CTAN Comprehensive TeX Archive Network

Directory support/classpack


(classpack package)


This is the README.md file for the classpack package v1.19 (2020-05-19) generated by ClassPack v.1.19 (2020-05-19) on 20 May 2020 at 14:32:36


document classes and packages are conventionally created, maintained, and distributed in Doc (.dtx) format using the ltxdoc class, which provides for interleaved code and documentation (“literate programming”). However, the accurate construction of these files is technically challenging, and editing them is tedious and error-prone.

ClassPack allows a developer to create a DocBook5 XML document for a class or package, containing the documentation and annotated code, and it provides XSLT3 scripts to generate the .dtx, .ins, and other files, which can be combined into a zip file suitable for submission to CTAN.

This package classpack contains the small typographic adjustments and utilities needed to re-typeset the documentation of classes and packages developed using classpack-dev. It is not used for any other purpose and is not required for using any other class or package, only for the documentation of ClassPack–developed classes and packages.

You do not need to install the upcoming development package classpack-dev unless you want to develop classes or packages by using ClassPack yourself.

ClassPack is a work-in-progress. A paper describing an earlier version was presented at the Balisage markup conference in Montréal (Flynn, 2013).

Automated installation

If this package is distributed from CTAN, it should be in a zip file which allows it to be installed automatically by the Live Manager (tlmgr) and similar automated installers.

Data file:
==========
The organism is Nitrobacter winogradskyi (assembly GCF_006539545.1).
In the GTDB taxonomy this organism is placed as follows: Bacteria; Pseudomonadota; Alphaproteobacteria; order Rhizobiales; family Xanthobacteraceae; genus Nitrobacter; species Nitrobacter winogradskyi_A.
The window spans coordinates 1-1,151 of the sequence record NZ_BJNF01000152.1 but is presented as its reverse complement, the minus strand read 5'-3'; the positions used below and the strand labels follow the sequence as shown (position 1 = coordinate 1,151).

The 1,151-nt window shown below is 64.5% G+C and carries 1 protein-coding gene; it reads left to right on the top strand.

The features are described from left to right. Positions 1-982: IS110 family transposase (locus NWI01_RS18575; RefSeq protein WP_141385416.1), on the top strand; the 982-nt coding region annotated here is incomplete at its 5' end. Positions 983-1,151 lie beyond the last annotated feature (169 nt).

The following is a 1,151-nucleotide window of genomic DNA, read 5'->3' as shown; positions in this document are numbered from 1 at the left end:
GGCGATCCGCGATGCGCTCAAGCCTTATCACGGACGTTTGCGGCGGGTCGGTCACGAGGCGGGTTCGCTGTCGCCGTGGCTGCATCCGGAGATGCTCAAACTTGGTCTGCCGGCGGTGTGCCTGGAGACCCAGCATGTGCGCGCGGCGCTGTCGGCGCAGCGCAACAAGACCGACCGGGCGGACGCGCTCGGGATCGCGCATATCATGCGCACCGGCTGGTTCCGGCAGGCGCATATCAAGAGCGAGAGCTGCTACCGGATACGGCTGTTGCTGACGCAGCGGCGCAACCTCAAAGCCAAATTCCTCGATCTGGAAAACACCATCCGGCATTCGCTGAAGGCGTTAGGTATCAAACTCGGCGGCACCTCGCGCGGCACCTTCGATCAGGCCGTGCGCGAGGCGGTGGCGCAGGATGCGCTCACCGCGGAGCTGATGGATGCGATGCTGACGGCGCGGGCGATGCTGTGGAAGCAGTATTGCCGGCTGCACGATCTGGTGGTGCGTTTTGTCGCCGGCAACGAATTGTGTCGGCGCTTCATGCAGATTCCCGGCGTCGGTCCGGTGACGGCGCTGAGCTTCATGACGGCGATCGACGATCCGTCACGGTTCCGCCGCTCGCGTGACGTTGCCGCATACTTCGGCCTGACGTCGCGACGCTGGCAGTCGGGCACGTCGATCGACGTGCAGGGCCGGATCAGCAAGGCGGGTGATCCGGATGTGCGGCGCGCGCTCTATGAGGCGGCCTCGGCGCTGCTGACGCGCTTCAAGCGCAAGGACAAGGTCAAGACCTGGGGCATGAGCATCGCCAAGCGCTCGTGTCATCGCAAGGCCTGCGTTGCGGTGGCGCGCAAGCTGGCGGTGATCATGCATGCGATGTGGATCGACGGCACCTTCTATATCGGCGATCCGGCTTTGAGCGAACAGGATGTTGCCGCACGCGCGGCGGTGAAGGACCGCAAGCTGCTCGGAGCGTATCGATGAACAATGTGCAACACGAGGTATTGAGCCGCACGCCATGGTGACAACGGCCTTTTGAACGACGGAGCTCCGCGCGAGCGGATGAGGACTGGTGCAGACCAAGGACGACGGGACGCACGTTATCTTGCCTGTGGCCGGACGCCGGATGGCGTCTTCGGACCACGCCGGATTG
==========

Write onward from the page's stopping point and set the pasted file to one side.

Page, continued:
If you are using automated package installation, no further action is required: the package will be installed the first time you use it in a document.

If you are using the Live Manager (tlmgr) program manually, you can install this package with the command:

$ tlmgr install classpack

TDS installation

This package is also available as a Directory System (TDS) zip file (.tds.zip). This is the standard directory layout for a modern installation which enables the package to be unzipped directly into your Personal Directory without the need to use tlmgr. If you haven’t yet created a Personal Directory, see below for details of what one is, and how to create it.

  • You can install this package on any TDS-compliant personal system
(laptop, desktop, workstation, table, smartphone, PDA, etc) by unzipping it straight into your Personal Directory. This will put all the files into the right places, so you can start using them immediately.
  • On a shared (multiuser) system like a server, the administrator can
unzip it into the $TEXMFLOCAL directory instead (see below), and run your directory-indexing program (eg texhash, mktexlsr, etc) so that everyone can use it.
  • If you are using an old non-TDS-compliant system, see below under Manual

Your Personal Directory

This is a directory (folder) where you should put all local manual modifications (updates, additions such as new or updated classes, packages, and fonts) that are not handled automatically by tlmgr. The name and location are fixed (for all practical purposes):

  • Apple Mac OS X
  • Unix and GNU/Linux
  • MS-Windows 95/XP/NT
  • MS-Windows 2007 and above

Create that folder now if it does not already exist. Put (or unzip) all additions to your system that are not handled by tlmgr into this directory, following exactly the subdirectory structure that is used in your main distribution (unzipping a TDS file does this for you). This is what enables to find stuff automatically.

If you are a Windows user running MiK

When you create the folder for your Personal Directory, you MUST add it to MiK ’s list of supported folders. Run the MiK Maintenance/Settings program, select the Roots tab, and add the folder. You only have to do this once.
Each time you add or remove software in your Personal Directory, you MUST then click on the Update FNDB button in the General tab of the MiK Maintenance/Settings program, otherwise MiK will not find them and nothing will work!